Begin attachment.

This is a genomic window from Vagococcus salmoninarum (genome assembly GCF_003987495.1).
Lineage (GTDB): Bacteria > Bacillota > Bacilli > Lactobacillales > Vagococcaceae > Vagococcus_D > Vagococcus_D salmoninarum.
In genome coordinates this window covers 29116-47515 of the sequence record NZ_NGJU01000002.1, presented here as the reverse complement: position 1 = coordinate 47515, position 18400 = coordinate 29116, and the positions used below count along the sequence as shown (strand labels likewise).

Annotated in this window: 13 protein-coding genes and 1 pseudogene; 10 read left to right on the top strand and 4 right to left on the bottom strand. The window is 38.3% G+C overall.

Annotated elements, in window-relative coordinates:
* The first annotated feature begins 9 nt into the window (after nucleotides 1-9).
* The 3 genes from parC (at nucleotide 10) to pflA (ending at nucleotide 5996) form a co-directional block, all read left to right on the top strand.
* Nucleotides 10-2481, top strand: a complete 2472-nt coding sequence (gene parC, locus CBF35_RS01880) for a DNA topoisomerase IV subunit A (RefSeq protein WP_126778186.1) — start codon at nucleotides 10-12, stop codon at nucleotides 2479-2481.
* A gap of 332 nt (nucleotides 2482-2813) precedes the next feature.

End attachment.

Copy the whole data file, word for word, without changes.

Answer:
This is a genomic window from Vagococcus salmoninarum (genome assembly GCF_003987495.1).
Lineage (GTDB): Bacteria > Bacillota > Bacilli > Lactobacillales > Vagococcaceae > Vagococcus_D > Vagococcus_D salmoninarum.
In genome coordinates this window covers 29116-47515 of the sequence record NZ_NGJU01000002.1, presented here as the reverse complement: position 1 = coordinate 47515, position 18400 = coordinate 29116, and the positions used below count along the sequence as shown (strand labels likewise).

Annotated in this window: 13 protein-coding genes and 1 pseudogene; 10 read left to right on the top strand and 4 right to left on the bottom strand. The window is 38.3% G+C overall.

Annotated elements, in window-relative coordinates:
* The first annotated feature begins 9 nt into the window (after nucleotides 1-9).
* The 3 genes from parC (at nucleotide 10) to pflA (ending at nucleotide 5996) form a co-directional block, all read left to right on the top strand.
* Nucleotides 10-2481, top strand: a complete 2472-nt coding sequence (gene parC, locus CBF35_RS01880) for a DNA topoisomerase IV subunit A (RefSeq protein WP_126778186.1) — start codon at nucleotides 10-12, stop codon at nucleotides 2479-2481.
* A gap of 332 nt (nucleotides 2482-2813) precedes the next feature.